Have you noticed how horribly addicted we have become to the internet over the last 10 – 15 years? When the internet was first introduced the world laughed and said that the idea of the entire world becoming intimately and irreversibly connected to one another was absolutely preposterous. Look at us now. Nobody memorises phone numbers, birthdays, anniversaries, addresses or even directions anymore. When I was young, if I had a question I looked it up in the library or asked an expert on the subject. These days we simply Google everything. It drives me raging mad when I ask a friend or colleague for help or an explanation and I get pointed back to Google or YouTube. I’m sorry, but I still believe in being taught by a real person through a proper conversation. I need to know that the other person really cares about teaching me something or my learning process.
Several years ago I did myself a favour and began observing Pyjama Days. I needed one day of the week where I didn’t have to dress up and face the world, and could stay home in my favourite PJs, old granny undies, and feel comfortable physically and emotionally. Now that I work full time, Pyjama Day has been moved to Sunday, and as much as possible, this is also my day of silence. Some people fast for religious reasons, I observe silence for emotional reasons.
Living alone and going through depression the last 10 months curtailed my social life to the point where I was terrified of social gatherings or meeting someone for dinner. I’m slowly, ever so slowly, coming out of that dark tunnel now, but I still keep my distance. During my isolation I turned to online movies and caught up on all the TV series I had missed while I was busy being a wife and mother. Netflix, Maxdome and Amazon Prime Video became my new best friends, and there was hardly a night where I would not watch something on one of these platforms, in addition to the assorted other local TV shows that can be found online. Last weekend I decided to pull the plug.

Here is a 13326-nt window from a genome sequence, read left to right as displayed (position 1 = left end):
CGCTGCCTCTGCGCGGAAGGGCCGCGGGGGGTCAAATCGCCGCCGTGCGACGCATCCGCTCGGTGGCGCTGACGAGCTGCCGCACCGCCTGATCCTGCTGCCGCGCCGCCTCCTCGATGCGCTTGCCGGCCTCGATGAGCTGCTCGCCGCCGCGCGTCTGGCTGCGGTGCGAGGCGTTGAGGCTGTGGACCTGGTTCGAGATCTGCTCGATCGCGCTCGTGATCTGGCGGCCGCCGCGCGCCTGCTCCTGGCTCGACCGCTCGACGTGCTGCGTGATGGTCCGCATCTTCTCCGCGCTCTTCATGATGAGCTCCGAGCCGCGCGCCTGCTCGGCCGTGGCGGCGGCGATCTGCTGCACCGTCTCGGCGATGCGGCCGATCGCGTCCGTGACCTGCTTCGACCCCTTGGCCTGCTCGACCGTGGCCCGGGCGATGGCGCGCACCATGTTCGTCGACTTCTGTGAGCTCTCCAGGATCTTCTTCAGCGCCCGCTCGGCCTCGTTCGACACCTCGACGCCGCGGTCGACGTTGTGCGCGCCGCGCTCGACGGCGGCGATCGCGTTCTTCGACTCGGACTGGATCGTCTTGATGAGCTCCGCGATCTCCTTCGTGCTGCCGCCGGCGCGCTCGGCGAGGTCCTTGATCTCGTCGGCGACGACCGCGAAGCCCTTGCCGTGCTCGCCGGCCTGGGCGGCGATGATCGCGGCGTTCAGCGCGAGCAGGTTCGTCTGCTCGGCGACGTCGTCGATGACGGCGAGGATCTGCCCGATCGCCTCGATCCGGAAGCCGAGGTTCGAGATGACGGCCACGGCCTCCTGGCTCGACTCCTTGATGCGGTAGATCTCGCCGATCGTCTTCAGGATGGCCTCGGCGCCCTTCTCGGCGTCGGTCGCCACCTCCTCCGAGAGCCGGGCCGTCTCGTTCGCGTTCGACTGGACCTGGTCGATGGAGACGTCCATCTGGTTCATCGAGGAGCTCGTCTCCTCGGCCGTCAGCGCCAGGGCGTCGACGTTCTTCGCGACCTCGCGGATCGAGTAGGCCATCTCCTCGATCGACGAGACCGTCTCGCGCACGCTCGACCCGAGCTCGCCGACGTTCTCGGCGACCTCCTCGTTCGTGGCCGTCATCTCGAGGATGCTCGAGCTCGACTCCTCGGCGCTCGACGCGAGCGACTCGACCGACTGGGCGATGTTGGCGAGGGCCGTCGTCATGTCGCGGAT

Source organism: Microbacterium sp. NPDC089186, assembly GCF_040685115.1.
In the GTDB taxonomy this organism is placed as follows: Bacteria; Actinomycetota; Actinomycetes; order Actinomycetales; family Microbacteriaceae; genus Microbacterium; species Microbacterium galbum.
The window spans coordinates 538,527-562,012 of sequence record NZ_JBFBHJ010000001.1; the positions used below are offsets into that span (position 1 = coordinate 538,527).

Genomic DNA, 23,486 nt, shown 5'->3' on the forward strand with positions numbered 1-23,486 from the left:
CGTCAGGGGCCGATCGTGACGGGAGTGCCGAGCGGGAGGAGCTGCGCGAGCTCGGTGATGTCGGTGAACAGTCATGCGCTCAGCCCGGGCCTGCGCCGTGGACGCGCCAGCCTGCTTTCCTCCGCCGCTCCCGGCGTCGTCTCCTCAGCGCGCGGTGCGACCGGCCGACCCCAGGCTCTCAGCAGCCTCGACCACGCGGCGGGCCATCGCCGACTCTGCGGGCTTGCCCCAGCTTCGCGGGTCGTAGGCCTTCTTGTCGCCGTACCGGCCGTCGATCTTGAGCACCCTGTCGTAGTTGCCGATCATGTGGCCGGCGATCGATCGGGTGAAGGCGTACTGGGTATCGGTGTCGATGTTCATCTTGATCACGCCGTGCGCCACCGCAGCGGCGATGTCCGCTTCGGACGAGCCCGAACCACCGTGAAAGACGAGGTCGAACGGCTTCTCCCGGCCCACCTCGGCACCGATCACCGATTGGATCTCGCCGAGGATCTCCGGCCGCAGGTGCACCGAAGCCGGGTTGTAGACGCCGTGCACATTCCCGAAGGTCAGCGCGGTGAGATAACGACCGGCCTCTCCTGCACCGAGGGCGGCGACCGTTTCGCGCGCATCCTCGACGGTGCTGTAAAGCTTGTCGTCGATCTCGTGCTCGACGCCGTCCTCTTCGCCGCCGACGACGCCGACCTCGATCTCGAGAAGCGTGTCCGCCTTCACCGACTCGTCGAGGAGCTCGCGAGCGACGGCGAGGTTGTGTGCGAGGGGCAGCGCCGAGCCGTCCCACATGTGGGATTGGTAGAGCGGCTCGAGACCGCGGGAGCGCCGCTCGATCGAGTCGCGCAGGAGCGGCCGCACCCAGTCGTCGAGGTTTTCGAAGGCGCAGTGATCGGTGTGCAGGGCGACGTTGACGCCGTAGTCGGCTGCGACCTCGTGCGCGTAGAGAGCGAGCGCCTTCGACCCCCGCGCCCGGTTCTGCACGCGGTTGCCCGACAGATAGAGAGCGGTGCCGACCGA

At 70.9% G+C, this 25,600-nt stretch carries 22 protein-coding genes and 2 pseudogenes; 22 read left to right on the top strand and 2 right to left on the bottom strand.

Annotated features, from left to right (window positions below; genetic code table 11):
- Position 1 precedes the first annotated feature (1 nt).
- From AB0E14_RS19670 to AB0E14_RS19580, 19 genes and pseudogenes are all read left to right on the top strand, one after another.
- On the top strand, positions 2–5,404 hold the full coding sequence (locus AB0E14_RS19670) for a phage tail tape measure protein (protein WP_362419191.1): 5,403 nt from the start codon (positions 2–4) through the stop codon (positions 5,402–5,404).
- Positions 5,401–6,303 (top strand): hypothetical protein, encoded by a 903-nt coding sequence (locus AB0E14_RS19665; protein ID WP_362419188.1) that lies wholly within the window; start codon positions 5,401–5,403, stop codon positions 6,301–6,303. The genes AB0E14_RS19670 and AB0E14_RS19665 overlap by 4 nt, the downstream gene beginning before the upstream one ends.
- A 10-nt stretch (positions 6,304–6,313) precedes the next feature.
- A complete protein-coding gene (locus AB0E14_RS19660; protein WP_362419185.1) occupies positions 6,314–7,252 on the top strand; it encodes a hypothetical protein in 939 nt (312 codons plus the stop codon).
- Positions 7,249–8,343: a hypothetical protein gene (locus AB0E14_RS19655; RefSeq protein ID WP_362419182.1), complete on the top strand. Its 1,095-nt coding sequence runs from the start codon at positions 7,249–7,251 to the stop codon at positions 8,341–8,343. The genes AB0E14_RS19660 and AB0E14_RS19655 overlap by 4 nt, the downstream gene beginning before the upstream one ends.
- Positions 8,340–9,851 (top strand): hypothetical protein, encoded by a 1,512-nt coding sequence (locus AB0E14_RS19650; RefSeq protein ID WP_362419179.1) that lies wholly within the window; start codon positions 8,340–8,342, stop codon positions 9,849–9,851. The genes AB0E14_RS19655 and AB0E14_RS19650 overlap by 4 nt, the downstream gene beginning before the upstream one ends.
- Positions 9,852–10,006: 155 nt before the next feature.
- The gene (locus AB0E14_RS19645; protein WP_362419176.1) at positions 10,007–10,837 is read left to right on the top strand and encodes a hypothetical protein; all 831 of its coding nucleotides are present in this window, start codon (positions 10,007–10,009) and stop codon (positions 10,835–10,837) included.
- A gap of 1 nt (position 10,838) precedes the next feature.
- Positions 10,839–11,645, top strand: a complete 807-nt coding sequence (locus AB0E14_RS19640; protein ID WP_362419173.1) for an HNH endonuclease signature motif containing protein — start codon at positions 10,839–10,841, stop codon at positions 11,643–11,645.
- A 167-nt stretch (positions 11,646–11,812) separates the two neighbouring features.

Sadness, exhaustion, intellectual hunger and nostalgia ganged up on me and told me it was high time to return to reading in the evenings. And they were right. Instead of binging on yet another series or getting engrossed in a movie marathon, I curled up with my cats and classical music to get totally lost in a Yorkshire murder. It felt wonderful! That old feeling of getting caught up with the characters and the plot was back and I experienced something I had almost forgotten – reluctance to put down the book.